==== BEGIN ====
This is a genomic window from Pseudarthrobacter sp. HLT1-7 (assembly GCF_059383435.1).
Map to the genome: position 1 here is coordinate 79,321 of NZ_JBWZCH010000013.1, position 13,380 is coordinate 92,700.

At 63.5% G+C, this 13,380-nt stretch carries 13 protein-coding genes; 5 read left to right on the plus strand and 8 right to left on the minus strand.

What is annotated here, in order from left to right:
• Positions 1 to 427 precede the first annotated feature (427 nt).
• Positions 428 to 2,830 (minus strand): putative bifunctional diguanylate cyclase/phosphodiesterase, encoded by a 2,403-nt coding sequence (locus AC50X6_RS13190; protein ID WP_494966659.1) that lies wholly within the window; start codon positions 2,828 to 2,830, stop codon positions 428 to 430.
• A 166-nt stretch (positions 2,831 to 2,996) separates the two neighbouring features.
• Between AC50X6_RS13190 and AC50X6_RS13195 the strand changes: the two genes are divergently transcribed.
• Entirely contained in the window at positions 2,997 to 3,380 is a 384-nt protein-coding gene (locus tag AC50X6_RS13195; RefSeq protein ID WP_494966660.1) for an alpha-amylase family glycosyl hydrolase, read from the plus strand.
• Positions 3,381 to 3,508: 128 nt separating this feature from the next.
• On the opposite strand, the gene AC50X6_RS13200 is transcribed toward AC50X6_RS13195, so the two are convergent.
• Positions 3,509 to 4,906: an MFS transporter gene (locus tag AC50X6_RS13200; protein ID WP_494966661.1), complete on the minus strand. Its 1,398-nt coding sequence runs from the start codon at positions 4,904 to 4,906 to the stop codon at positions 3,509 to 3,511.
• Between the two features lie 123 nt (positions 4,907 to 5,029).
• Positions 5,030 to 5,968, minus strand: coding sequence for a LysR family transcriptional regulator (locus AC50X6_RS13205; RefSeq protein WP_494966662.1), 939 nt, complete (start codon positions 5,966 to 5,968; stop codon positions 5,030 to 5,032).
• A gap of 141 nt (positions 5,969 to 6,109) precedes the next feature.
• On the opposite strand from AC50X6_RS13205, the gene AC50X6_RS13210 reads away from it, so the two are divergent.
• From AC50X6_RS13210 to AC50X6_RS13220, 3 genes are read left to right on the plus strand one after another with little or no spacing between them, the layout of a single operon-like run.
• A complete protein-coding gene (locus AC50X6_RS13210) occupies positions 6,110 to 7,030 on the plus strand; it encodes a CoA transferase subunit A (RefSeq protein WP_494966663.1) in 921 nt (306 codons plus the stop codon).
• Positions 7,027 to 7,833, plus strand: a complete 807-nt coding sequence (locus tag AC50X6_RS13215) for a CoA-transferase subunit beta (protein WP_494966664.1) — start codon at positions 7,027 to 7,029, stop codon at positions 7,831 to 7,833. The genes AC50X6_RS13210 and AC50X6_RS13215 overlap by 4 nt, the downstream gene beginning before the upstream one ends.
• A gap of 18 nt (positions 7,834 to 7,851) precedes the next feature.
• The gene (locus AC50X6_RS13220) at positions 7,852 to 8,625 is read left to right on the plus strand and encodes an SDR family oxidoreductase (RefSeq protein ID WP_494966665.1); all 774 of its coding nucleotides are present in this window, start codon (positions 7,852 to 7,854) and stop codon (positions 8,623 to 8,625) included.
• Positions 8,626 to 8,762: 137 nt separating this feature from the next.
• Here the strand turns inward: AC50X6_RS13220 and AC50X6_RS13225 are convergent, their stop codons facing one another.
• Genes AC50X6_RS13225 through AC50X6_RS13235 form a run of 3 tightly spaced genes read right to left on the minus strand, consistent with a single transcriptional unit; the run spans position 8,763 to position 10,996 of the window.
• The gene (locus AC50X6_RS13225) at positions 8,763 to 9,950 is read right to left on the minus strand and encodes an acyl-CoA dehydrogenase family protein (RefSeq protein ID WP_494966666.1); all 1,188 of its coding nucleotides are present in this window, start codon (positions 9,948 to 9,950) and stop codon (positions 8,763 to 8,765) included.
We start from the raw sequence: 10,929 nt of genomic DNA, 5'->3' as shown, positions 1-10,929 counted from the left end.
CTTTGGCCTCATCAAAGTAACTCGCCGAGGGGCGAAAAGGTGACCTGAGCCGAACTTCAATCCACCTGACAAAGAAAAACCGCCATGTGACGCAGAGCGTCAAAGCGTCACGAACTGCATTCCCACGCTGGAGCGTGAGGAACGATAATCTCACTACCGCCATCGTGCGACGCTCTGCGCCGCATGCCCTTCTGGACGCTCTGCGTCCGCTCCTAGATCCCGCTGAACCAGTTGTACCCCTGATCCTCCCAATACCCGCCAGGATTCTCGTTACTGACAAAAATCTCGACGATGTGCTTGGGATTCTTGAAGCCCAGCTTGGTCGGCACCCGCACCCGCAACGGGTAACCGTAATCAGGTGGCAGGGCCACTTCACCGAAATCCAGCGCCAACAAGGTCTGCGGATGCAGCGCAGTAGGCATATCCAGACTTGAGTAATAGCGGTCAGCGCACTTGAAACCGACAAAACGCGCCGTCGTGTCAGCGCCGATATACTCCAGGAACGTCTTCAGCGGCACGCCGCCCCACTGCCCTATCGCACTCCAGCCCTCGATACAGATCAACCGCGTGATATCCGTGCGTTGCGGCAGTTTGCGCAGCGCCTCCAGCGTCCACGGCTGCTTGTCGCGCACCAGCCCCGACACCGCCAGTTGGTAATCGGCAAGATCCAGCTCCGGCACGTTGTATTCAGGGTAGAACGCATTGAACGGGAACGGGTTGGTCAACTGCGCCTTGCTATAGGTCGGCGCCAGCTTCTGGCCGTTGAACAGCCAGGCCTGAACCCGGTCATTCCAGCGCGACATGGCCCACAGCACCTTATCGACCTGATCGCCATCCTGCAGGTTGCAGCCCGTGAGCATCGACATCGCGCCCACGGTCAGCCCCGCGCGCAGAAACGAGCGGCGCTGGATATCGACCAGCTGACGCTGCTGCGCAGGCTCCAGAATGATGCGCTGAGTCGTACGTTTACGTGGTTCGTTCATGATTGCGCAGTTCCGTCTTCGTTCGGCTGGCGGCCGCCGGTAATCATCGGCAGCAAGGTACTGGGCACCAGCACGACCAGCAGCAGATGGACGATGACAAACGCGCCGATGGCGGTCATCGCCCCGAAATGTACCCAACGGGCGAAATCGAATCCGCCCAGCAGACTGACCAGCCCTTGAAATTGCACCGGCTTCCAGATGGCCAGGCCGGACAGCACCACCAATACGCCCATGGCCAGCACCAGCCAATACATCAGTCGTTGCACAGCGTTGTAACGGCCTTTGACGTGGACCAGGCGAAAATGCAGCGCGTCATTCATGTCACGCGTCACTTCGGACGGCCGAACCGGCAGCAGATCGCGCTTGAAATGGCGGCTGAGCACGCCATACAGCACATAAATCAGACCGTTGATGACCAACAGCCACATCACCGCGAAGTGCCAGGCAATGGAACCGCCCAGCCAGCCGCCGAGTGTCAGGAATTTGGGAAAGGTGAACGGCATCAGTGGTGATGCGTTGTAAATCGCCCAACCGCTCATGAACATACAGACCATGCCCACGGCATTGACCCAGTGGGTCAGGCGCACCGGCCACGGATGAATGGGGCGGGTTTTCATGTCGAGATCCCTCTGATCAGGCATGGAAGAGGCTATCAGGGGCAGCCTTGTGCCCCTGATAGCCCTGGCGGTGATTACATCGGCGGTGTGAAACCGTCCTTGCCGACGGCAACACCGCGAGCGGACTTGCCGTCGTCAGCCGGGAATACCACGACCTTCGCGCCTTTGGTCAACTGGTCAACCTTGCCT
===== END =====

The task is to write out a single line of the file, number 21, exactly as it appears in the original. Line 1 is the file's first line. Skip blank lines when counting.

• The gene (locus AC50X6_RS13220) at positions 7,852 to 8,625 is read left to right on the plus strand and encodes an SDR family oxidoreductase (RefSeq protein ID WP_494966665.1); all 774 of its coding nucleotides are present in this window, start codon (positions 7,852 to 7,854) and stop codon (positions 8,623 to 8,625) included.